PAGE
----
Australia, Canada, New Zealand, the UK and the US formed a voluntary forum in 2005 to discuss commonalities associated with PMHS services, contracted by all countries8 to the International Organization for Migration (IOM). The IOM is an intergovernmental organisation made up of 159 member states. It acts with its international partners to help meet the operational challenges of migration. A component of this work is to implement PMHS services on behalf of member states. The IOM employs panel physicians to administer, or oversee the administration of, comprehensive health screening services for all five countries. This promotes international standardised best practice in PHMS, thereby enhancing the quality and efficiency of these services for all participating countries. The forum was formalised in 2009 as the Migration Five (formerly known as the Five Country Conference).
The five IRHWG partners are the national health agencies in the US (Centers for Disease Control and Prevention) and the UK (Public Health England), and the three migration agencies in Australia, Canada and New Zealand, which have internal health departments. The IRHWG is a results-driven collaboration, characterised by its highly active and organised work program. This program has evolved from information sharing to combined quality assurance, greater combined management of the worldwide networks of panel member clinics and laboratories implementing PMHS6, and aspiring towards standardised guidelines.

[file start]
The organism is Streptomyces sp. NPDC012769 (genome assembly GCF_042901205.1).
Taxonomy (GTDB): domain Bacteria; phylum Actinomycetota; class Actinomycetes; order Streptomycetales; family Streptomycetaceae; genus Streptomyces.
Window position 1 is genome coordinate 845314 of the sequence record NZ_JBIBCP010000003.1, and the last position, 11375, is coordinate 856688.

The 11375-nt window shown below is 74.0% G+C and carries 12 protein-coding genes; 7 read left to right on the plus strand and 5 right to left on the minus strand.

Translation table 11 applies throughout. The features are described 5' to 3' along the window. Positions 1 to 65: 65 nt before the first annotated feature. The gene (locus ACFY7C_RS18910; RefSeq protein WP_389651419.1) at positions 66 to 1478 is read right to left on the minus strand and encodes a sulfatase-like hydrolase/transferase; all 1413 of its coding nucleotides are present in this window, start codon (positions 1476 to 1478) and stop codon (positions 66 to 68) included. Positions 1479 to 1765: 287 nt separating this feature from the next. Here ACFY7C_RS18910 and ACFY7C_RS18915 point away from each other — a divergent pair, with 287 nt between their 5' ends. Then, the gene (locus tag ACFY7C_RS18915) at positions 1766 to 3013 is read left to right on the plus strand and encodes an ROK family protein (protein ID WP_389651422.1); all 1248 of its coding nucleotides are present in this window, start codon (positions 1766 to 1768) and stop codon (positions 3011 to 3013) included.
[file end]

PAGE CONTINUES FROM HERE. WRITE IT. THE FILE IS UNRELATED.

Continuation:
PMHS is the medical examination required to assess an applicant’s health against a legislative requirement so that they can be granted a visa to enter a country. In the Australian context, its main purpose, historically and now, is to prevent or limit the importation of threats to public health and avert excessive charges to the public system.8,9 PMHS is conducted by a panel consisting of locally qualified physicians, radiologists and tuberculosis (TB) laboratories operating according to Australian PHMS-specified guidelines in clinics within refugees’ countries of displacement or transit, usually within refugee camps. There has been growing recognition that this presents a unique opportunity to address the health needs of individuals, rather than merely assessing health as a legislative requirement.8,10 In line with this, in 2012 Australia amended its policy so that refugee applicants can still be granted a visa, even if they require Government-funded health and community services that will incur excessive cost to the public system. Additionally, to secure continuity of care, systematic sharing of electronic PMHS records in English was established with onshore healthcare providers to improve resettlement of refugees with serious medical conditions.
There are no international standards for PMHS, although, as indicated earlier, there is a desire to develop them. Australia has similar standards and requirements to Canada and New Zealand, with the addition of a tuberculin skin test or interferon gamma release assay as an initial test for active TB in children younger than 11 years of age. Australia also has mental health screening and vaccination for refugees, consistent with standards that the US and the UK have recently introduced for refugee cohorts.